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RFID Journal Blog
The Tone of RFID News Coverage Changes
Articles written by retail publications are starting to become more positive.
News coverage of radio frequency identification may have finally come full-circle. During the early days, the technology was hyped as something that would drive a stake through the heart of the hapless bar code, and transform the global supply chain overnight. When that didn't happen, coverage went starkly negative: RFID was a flop, it was too expensive, read rates were below 86 percent, and so forth.
Recently, the tone seems to have changed back again. Stories are more positive, and more realistic, when discussing the benefits that RFID can deliver. One good example is an article that appeared last week, written by Robert L. DiLonardo and posted on Lost Prevention Magazine's Web site.
In the article, titled "Retail RFID: When and How, not Why or If," DiLonardo wrote: "The primary message from the retail practitioners, academic researchers and technology providers who addressed the gathering [at RFID Journal LIVE! 2012] is that RFID works... by any definition of the word. The seven years of effort in standards development are now paying off... Best of all, the retail pioneers, such as Bloomingdale's, Dillard's, Walmart, JCPenney, American Apparel and the Metro Group in Europe have achieved their initial goals of getting better visibility to merchandise inventory, streamlining the item-level stock-count process and obtaining a significant return on investment."
Also noteworthy was an article published last week on the Web site StorefrontBacktalk, which has generally been skeptical of RFID's benefits. The article was titled "Doing Online Fulfillment In-Store Is Harder Than Macy's Thought."
In the article, writer Frank Hayes commented on a Wall Street Journal story discussing Macy's attempts to fulfill online orders from nearby stores. He wrote: "The Journal described the in-store Macy's distribution center in a Paramus, N.J., mall as 'a dimly-lit, makeshift packing area' and said workers struggled to find merchandise in the store that exactly matched orders specifying colors with non-intuitive names such as 'journey' and 'magical.' Amazon this ain't."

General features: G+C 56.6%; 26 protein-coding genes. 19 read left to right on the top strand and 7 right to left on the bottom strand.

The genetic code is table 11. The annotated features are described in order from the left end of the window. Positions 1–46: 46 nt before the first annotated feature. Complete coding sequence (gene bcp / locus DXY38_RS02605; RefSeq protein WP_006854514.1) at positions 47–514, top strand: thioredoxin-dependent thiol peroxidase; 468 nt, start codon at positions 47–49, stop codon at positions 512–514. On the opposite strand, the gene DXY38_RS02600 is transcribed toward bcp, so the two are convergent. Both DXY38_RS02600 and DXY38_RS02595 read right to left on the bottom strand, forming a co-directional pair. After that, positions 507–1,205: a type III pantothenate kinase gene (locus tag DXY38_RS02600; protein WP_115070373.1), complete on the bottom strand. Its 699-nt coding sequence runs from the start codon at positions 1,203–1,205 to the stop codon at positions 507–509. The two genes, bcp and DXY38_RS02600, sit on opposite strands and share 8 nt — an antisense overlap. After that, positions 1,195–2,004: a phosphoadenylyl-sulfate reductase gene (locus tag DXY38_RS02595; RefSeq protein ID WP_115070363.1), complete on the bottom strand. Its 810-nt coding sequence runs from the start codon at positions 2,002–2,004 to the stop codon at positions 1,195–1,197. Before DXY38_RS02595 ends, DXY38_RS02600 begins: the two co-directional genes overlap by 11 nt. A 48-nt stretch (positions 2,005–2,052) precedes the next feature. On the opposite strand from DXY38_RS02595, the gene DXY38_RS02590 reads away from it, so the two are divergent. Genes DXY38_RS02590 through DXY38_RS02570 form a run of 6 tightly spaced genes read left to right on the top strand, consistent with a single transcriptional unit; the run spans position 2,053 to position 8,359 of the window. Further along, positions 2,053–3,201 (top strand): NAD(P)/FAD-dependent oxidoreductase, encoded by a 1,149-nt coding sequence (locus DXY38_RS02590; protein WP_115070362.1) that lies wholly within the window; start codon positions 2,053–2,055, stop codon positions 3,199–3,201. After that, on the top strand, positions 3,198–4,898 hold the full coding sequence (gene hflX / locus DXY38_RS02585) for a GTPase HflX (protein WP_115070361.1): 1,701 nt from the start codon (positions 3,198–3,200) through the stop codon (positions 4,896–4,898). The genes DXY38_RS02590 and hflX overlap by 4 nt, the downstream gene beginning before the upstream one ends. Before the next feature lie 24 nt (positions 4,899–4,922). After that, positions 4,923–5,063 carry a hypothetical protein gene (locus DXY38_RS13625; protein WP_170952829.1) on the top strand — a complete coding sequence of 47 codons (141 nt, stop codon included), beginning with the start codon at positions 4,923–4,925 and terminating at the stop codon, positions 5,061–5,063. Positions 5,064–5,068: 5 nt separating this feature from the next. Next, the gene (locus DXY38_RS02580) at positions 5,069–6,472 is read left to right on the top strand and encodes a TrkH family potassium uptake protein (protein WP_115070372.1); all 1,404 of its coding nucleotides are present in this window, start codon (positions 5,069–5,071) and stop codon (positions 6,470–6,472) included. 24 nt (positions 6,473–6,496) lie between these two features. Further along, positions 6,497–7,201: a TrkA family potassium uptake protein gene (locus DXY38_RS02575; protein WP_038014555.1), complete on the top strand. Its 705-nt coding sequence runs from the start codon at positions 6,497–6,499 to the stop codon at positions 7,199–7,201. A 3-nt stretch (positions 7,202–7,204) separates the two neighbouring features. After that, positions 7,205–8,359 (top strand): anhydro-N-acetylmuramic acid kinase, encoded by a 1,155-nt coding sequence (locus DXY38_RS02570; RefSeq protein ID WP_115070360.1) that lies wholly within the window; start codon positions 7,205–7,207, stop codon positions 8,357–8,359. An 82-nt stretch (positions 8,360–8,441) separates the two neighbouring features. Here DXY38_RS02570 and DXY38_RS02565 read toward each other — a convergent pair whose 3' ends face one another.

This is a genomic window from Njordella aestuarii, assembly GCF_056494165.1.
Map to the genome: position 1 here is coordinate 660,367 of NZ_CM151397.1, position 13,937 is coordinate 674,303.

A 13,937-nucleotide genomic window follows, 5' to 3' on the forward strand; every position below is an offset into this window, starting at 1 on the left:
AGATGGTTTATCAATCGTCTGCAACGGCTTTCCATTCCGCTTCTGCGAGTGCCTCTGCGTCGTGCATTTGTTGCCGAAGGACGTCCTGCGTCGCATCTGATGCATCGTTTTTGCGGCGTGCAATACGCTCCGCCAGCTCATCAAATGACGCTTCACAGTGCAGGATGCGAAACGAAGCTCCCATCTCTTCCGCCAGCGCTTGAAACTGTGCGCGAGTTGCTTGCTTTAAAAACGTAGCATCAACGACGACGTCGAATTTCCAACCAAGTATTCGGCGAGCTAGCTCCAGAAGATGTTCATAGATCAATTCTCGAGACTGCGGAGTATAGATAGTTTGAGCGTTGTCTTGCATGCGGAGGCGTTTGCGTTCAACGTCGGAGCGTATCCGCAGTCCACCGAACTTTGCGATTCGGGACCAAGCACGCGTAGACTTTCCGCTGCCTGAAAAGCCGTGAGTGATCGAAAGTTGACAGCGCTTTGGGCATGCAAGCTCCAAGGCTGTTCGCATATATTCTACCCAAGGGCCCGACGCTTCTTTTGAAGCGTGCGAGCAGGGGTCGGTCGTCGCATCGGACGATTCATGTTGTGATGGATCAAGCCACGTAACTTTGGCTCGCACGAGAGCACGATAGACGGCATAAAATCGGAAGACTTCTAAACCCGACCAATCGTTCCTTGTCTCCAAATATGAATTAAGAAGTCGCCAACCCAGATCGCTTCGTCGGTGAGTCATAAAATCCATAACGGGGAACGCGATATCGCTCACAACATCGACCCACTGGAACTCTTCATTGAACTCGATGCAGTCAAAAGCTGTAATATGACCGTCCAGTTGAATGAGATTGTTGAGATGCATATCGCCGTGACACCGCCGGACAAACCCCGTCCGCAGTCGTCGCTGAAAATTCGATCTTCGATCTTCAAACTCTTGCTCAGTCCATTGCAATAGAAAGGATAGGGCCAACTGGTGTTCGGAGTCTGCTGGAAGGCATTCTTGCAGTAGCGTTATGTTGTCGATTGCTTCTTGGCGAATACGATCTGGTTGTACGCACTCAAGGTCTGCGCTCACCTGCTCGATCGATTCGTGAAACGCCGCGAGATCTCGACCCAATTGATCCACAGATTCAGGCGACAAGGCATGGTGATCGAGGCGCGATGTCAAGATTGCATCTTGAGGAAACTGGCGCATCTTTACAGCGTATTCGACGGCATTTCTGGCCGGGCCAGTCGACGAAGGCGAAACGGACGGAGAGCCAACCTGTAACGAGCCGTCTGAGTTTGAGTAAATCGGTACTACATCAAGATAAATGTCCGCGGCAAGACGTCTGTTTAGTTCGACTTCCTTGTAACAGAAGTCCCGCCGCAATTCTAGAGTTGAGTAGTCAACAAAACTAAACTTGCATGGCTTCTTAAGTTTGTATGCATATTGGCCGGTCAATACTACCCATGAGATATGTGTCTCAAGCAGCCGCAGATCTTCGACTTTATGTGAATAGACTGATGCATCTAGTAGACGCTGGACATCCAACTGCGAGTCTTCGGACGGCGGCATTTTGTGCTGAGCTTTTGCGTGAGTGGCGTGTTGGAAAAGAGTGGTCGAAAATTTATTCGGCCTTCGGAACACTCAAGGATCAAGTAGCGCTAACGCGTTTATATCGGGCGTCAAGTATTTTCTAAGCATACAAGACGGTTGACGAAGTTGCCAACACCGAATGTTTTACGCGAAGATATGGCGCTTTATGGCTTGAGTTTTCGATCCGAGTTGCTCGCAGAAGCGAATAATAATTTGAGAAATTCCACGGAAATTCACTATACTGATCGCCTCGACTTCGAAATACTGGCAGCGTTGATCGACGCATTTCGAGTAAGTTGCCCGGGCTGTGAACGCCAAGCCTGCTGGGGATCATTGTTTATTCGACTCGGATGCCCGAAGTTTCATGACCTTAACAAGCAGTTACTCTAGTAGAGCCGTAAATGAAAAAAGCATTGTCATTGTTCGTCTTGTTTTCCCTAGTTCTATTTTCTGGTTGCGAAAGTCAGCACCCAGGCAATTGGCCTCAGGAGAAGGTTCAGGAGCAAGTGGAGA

Ouch. Hayes went on to say: "The irony is that Macy's may already have the answer to its product-finding problem—by leveraging a completely different in-store IT initiative." The initiative he referred to is RFID. "With an RFID gun in hand, Macy's in-store DC workers should be able to track down exactly the right item almost instantly," he noted. "If the system is really clever, it should be possible to automatically download the items to be searched for into the gun, so picking out the right merchandise won't even require referring to a screen."
Retailers are starting to get it. And reporters are starting to get it. It's a positive sign for those of us who believe RFID can deliver huge benefits to retailers—and to many other sectors as well.
Mark Roberti is the founder and editor of RFID Journal. If you would like to comment on this article, click on the link below. To read more of Mark's opinions, visit the RFID Journal Blog, the Editor's Note archive or RFID Connect.
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